Clickjacking is a subcategory of cookie stuffing which many illegal downloads and streaming websites like to employ. When you visit such a site – unexpected pop-ups will open upon different actions. For example, when a visitor clicks the video play button, instead of playing the video, it usually triggers a background popup with some 3rd party website. Whether the visitor checks the content of that pop-up or just closes it right away, an affiliation cookie (and other tracking pixels) is stored on their device. A person that owns such an online property can sign as an affiliate, and maliciously infect all of their visitors. If an infected visitor later purchases a product from your site, this affiliate will earn a fraudulent commission without actually marketing your product.
How to Avoid Affiliate Fraud While Choosing The Right Affiliate Platform
The main principle to avoid fraud is moderation – approving all of the affiliates in your program manually. Make sure that your affiliate program application form contains questions about the applicant and their web assets. Here are the questions we require marketers to fill in when applying to become affiliates for any Freemius-powered plugins and themes:
Once you have that data, don’t just automatically accept every person that applies. Do some diligence, such as checking the applicant’s social identity, verifying that the web assets are really owned by that person, and making sure the website category relates to your products. For example, if you sell premium WordPress themes strictly for the Automotive space and you receive an affiliate application to promote your themes on an online Gaming website, that should raise a red flag.
While we do recommend manually approving affiliates, Freemius partners have the flexibility of auto-approving customers or users who apply as affiliates:
That way you at least can be certain that the affiliate tried out your product or is paying for it, so it’s not just a random troll.
Delayed Commission Payouts
You can mitigate the stolen credit cards and refund frauds relatively easy by adding a time buffer before you pay the commission to affiliates. Developers who monetize with Freemius have a 30-day period in which they can optionally refund payments, whether they have a refund policy or not. Therefore, any referrals (conversions that are associated with a valid affiliate cookie) are set as pending for 30 days.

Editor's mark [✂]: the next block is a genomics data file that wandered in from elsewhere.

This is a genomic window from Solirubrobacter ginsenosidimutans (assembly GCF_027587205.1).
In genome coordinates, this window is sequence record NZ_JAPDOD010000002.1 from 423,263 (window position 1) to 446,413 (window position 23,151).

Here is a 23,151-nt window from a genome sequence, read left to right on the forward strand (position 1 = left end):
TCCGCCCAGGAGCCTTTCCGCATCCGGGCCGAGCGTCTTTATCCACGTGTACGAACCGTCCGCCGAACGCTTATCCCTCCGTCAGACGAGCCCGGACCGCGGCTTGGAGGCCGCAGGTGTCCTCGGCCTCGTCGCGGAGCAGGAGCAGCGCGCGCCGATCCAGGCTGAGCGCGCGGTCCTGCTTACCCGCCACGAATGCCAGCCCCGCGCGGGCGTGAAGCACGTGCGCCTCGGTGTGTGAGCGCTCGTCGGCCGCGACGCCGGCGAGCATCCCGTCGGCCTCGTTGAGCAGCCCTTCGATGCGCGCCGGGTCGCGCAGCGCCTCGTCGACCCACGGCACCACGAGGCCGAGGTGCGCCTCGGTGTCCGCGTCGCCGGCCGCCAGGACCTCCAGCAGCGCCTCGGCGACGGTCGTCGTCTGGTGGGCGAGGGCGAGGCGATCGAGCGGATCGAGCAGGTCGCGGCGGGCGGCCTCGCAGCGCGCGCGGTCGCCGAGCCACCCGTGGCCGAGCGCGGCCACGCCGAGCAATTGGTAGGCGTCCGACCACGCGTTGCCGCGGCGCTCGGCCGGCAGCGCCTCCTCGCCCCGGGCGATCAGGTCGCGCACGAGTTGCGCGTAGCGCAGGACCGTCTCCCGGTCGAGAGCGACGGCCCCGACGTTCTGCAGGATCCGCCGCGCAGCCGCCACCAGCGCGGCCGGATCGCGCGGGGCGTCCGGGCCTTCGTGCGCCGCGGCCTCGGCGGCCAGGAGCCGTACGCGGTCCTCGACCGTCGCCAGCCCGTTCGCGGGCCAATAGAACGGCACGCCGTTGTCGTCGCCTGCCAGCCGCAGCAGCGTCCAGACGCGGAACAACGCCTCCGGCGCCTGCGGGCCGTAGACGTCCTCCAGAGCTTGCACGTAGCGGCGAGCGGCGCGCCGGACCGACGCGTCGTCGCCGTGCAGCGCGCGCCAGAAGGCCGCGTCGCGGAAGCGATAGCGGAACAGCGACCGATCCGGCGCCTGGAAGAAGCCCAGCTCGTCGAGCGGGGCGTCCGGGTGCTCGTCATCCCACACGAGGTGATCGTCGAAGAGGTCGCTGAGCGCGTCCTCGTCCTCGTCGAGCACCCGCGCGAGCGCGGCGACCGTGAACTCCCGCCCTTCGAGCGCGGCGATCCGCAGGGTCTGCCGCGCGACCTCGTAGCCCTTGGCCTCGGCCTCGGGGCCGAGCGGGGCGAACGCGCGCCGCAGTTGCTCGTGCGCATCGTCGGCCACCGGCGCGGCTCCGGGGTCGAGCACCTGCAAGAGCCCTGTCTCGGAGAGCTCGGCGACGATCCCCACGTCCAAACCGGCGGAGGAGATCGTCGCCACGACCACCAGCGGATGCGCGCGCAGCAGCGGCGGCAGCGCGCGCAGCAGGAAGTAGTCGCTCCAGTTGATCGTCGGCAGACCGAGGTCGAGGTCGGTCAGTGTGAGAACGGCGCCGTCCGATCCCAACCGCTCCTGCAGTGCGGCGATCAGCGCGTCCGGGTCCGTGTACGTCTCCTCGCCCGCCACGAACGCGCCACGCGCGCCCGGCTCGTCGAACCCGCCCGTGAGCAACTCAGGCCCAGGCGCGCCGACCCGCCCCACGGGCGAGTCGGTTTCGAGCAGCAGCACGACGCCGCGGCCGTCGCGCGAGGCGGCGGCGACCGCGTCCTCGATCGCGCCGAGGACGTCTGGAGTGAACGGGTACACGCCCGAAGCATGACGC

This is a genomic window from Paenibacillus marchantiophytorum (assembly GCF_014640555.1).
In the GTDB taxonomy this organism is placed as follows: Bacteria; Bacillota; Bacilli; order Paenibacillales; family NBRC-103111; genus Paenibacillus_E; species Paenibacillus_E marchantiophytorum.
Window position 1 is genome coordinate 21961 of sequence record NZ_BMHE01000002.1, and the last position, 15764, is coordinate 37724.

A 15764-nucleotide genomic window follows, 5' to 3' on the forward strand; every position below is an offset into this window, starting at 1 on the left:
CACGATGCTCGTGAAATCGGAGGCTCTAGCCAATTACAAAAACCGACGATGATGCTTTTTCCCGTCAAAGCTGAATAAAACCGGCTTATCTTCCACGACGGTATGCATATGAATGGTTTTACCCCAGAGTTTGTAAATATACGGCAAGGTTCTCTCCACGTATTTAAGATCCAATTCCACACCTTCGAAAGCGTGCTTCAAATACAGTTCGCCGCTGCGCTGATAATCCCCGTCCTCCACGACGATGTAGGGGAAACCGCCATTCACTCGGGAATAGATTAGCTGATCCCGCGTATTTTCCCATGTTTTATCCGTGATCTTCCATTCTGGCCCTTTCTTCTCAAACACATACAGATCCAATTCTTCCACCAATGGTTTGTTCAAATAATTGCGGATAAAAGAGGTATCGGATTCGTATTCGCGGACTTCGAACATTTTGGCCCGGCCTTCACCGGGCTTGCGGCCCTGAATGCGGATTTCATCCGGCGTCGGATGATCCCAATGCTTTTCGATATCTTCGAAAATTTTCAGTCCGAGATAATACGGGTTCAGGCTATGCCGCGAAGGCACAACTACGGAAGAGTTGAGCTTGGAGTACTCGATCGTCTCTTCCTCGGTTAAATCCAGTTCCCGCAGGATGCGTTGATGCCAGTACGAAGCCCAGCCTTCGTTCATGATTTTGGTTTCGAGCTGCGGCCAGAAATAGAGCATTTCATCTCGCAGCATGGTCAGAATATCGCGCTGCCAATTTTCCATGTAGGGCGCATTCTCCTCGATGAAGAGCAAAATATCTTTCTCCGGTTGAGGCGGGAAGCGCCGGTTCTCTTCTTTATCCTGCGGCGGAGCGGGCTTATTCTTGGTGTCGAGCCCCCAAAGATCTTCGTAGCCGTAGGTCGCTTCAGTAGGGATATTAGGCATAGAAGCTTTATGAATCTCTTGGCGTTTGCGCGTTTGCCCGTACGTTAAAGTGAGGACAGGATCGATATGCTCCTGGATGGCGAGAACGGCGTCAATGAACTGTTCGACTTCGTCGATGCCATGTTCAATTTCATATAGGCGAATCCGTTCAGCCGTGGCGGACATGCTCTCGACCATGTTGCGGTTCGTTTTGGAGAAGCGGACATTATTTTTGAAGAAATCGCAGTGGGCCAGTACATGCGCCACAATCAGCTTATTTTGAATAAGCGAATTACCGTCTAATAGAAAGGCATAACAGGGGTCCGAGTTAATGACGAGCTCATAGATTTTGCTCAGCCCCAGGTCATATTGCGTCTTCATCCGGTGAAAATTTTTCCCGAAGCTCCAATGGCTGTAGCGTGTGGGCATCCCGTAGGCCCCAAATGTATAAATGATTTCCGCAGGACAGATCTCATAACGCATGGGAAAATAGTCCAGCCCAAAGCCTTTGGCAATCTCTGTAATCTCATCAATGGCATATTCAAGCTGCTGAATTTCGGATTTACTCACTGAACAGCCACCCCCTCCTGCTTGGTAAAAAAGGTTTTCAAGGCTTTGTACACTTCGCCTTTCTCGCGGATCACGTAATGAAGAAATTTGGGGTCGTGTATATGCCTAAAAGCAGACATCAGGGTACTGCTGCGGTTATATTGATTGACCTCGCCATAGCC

That way, if a refund request is initiated, the developer can process a refund which will immediately void the referral. Similarly, if the referral was generated by a stolen credit card, 30 days is enough time for the cardholder to report the theft and for the payment to be disputed by the credit card company. In both cases, the referral will be voided, and the developer won’t lose the affiliate commission.
Verifying Credit Card CVC & Zipcode
The most common credit card theft technique is scanning the number of the magnetic strip. Unlike the number, the CVC 3 digits code (or 4 digits for AMEX cards) isn’t stored on the strip or chip. Therefore, requiring a CVC validation from your gateway provider adds an extra security layer which can decrease some of the fraudulent transactions when the card wasn’t physically stolen. On top of that, requiring the cardholder’s zip code adds another security layer since the zip code isn’t located anywhere on the card. Getting back to the usage of stolen credit card numbers, it’s significantly harder to get access to a database of stolen credit cards with their CVC and cardholders’ zip codes.
Avoid CPC and CPM
As mentioned, faking clicks and pageviews is pretty straightforward. Even if you use a cookie to tag the visitor or track the visitor by IP, cookies can be easily erased, and there are plenty of tools to mask the IP. Moreover, if an affiliate has a technical background, with today’s modern virtual cloud infrastructures, it’s not too hard to code a script that will dynamically spin up servers with different IPs, fake clicks, and impressions, and kill the server, in an ongoing loop. Therefore, I recommend staying away from CPC- or CPM-based Affiliate Programs. If you want to do advertising, let the ad giants handle it for you, that’s their specialty. Instead, focus on CPA (Cost Per Action) like sales or installation of your free plugin or theme version, in case you are using the freemium model.
Use Gateways With Fraud Protection
Popular payment gateways process millions of transactions every month. Since they are exposed to such huge volumes, they can leverage the network effect to run pattern recognition algorithms to identify high-risk IP addresses and other fraudulent activity. For instance, if a bank disputes a transaction due to a credit card theft, the payments gateway will flag the card and block all future transactions initiated with the same card number. Therefore, it’s highly recommended to use popular payment gateways that have a fraud protection layer. We use PayPal, and Stripe for credit cards processing, both are widely popular and have strong fraud protection mechanics in place.
Restrict The Source And Target URLs
Make sure that your Affiliate Platform can restrict/whitelist the referrer site URLs and the target URL per affiliate. That way, you can selectively control the incoming traffic sources, and the target pages, and fight the common techniques of cookie stuffing. Few examples:
- Incoming traffic:
- There are many copycat websites that are automatically republishing the exact same content from other sites. If an affiliate reviewed your WordPress plugin and used the special affiliate link, the copycat website will also use the same link. If you don’t restrict the referred traffic by source, all traffic coming from the copycat will associate the visitors with the affiliate, even though it’s not their website.